Academic journal article Genetics

C-Terminal Flap Endonuclease (Rad27 ) Mutations: Lethal Interactions with a DNA Ligase I Mutation (Cdc9-P) and Suppression by Proliferating Cell Nuclear Antigen (POL30) in Saccharomyces Cerevisiae

Academic journal article Genetics

C-Terminal Flap Endonuclease (Rad27 ) Mutations: Lethal Interactions with a DNA Ligase I Mutation (Cdc9-P) and Suppression by Proliferating Cell Nuclear Antigen (POL30) in Saccharomyces Cerevisiae

Article excerpt

ABSTRACT

During lagging-strand DNA replication in eukaryotic cells primers are removed from Okazaki fragments by the flap endonuclease and DNA ligase I joins nascent fragments. Both enzymes are brought to the replication fork by the sliding clamp proliferating cell nuclear antigen (PCNA). To understand the relationship among these three components, we have carried out a synthetic lethal screen with cdc9-p, a DNA ligase mutation with two substitutions (F43A/F44A) in its PCNA interaction domain. We recovered the flap endonuclease mutation rad27-K325* with a stop codon at residue 325. We created two additional rad27 alleles, rad27-A358* with a stop codon at residue 358 and rad27-pX8 with substitutions of all eight residues of the PCNA interaction domain. rad27-pX8 is temperature lethal and rad27-A358* grows slowly in combination with cdc9-p. Tests of mutation avoidance, DNA repair, and compatibility with DNA repair mutations showed that rad27-K325* confers severe phenotypes similar to rad27Δ, rad27-A358* confers mild phenotypes, and rad27-pX8 confers phenotypes intermediate between the other two alleles. High-copy expression of POL30 (PCNA) suppresses the canavanine mutation rate of all the rad27 alleles, including rad27Δ. These studies show the importance of the C terminus of the flap endonuclease in DNA replication and repair and, by virtue of the initial screen, show that this portion of the enzyme helps coordinate the entry of DNA ligase during Okazaki fragment maturation.

CELLULAR maintenance of genomic integrity is essential for the continued viability of all organisms. The fidelity of DNA replication has to be maintained and DNA insults have to be repaired to ensure that deleterious mutations are not passed on to progeny or cause cancerous growth. A number of cellular proteins have multiple roles in DNA replication, mutation avoidance, and repair. In Saccharomyces cerevisiae, the flap endonuclease, proliferating cell nuclear antigen (PCNA), and DNA ligase I encoded by RAD27, POL30, and CDC9, respectively, are all required for proper replication and also function to avoid mutation and to facilitate repair.

The flap endonuclease, FEN-1 in humans, is a highly conserved structure-specific nuclease that has both endonuclease and 5'-3' exonuclease activity. During lagging-strand replication these activities function to remove primers from Okazaki fragments, either by endonucleolytic cleavage of a flap made by strand displacement (Liu et al. 2004) or by sequential exonucleolytic removal of single nucleotides at the 5' end of the primer (Murante et al. 1994).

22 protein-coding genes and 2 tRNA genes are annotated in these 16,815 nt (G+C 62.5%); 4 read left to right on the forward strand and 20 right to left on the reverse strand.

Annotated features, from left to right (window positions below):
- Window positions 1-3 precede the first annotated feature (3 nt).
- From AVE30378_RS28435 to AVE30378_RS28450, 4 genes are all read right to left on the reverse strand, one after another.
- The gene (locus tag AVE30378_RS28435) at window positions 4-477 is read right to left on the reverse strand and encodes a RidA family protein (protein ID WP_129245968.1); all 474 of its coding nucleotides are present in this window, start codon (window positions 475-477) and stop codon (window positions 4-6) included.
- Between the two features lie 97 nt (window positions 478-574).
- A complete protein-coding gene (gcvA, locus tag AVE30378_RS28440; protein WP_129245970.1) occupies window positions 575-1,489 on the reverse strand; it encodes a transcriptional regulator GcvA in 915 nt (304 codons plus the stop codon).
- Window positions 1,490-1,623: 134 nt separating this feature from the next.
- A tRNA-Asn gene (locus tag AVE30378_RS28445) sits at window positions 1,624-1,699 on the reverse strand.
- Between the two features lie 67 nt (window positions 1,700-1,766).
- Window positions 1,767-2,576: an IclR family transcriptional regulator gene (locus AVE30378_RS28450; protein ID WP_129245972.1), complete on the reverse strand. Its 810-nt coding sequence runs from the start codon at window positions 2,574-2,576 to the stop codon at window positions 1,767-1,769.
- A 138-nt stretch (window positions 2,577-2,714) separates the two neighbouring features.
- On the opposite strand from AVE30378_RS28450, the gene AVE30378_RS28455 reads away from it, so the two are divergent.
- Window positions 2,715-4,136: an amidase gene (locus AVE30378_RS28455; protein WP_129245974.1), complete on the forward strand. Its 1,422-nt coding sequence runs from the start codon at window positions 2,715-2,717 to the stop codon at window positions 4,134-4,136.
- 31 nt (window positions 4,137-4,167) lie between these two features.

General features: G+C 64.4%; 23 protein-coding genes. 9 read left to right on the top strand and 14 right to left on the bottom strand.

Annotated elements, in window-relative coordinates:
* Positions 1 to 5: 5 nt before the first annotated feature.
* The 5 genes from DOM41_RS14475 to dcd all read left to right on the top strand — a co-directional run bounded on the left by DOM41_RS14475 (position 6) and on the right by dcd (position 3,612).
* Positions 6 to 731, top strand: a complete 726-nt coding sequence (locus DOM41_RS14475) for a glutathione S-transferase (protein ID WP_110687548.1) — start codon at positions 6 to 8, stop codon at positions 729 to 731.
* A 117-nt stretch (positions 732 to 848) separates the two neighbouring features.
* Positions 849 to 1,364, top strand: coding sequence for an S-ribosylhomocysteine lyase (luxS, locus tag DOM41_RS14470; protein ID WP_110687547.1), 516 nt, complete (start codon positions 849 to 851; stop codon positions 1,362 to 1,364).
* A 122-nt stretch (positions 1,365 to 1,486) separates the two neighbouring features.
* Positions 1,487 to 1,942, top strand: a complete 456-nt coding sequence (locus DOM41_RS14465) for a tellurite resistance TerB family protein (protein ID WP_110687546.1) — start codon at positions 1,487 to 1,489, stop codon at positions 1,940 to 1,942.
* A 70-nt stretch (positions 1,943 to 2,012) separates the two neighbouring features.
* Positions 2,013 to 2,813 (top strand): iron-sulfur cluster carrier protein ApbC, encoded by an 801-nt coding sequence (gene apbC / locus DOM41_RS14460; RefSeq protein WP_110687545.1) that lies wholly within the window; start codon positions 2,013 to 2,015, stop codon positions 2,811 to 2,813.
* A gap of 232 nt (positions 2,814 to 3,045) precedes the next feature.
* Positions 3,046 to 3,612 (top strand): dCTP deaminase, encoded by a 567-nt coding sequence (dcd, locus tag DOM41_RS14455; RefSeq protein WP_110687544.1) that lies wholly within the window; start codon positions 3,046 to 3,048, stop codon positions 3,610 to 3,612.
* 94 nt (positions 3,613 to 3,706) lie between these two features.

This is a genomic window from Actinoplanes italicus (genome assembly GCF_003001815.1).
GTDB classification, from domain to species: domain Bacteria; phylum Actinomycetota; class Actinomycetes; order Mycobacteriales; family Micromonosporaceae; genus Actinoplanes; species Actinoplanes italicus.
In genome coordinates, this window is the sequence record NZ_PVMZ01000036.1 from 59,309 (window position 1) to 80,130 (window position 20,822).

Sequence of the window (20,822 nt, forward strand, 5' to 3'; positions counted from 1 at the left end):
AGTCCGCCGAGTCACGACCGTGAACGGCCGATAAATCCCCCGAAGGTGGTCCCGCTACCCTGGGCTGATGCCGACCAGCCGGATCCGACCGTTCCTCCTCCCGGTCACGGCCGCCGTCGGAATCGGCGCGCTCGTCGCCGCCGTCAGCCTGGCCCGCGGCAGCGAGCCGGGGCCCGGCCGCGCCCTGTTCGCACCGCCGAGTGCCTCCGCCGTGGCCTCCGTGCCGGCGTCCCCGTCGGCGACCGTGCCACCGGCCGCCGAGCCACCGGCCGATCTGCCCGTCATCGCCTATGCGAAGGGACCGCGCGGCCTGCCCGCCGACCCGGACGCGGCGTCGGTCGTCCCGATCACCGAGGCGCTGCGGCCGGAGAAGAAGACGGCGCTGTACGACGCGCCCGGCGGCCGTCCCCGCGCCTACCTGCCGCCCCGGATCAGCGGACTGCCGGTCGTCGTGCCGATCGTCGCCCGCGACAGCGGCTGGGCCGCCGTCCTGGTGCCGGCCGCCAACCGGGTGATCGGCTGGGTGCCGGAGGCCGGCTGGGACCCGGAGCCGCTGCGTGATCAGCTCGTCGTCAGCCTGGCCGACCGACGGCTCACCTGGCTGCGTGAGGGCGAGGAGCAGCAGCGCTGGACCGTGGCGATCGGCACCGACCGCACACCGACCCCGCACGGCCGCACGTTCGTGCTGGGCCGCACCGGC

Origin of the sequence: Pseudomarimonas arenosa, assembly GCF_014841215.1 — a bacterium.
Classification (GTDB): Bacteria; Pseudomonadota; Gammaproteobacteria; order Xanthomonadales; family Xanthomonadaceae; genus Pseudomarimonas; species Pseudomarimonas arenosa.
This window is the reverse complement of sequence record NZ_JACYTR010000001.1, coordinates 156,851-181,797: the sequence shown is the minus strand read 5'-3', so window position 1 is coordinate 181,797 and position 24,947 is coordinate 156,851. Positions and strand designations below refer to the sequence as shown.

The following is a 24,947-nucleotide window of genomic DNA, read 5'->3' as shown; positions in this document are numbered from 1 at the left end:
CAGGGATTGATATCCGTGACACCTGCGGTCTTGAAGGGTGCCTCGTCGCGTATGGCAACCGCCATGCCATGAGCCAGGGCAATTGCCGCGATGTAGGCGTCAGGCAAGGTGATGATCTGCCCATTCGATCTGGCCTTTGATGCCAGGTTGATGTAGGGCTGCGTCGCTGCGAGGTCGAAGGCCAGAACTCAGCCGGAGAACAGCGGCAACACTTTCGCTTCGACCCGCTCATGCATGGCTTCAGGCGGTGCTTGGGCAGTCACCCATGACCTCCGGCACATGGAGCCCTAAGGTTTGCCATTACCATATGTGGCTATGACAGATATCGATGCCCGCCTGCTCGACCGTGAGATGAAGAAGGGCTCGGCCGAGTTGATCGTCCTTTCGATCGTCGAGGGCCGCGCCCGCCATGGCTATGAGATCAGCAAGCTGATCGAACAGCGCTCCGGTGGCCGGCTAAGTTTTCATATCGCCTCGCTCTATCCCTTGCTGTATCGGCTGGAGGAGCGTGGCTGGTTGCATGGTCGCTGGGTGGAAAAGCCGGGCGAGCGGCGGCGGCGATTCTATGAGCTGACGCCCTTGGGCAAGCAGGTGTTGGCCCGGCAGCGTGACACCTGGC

While deletion of RAD27 is not lethal to yeast cells, the rad27Δ mutant exhibits temperature-sensitive growth, is a mutator, and undergoes genomic instability ( Johnson et al. 1995; Reagan et al. 1995; Tishkoff et al. 1997b; Chen and Kolodner 1999). In addition, its sensitivity to low doses of the methylating agent methylmethane sulfonate (MMS) implicates the participation of the enzyme in base excision repair (BER) (Reagan et al. 1995; Wu and Wang 1999). rad27Δ mutants have been reported to be either mildly sensitive to UV light or not sensitive to UV light (Reagan et al. 1995; Sommers et al. 1995). In the strain background that the mutant is mildly sensitive, its combination with rad2Δ yields a double mutant more sensitive than each single mutant, implying that the enzyme does not participate in RAD2- mediated nucleotide excision repair (NER) (Reagan et al. 1995). The flap endonuclease has also been implicated in double-strand break (DSB) repair by virtue of the incompatibility of rad27Δ with mutations of the DSB repair pathways (Tishkoff et al. 1997b; Symington 1998). In addition, either the yeast enzyme or its human ortholog has been shown to participate in reactions of homologous recombination, nonhomologous end joining, andtelomere maintenance (Parenteau and Wellinger 1999, 2002; Wu et al. 1999; Wang et al. 2004; Kikuchi et al. 2005). Curiously, the rad27Δ mutant is not sensitive to gamma radiation but is sensitive to high doses of MMS that are thought to act as a radiomimetic agent (Reagan et al. …

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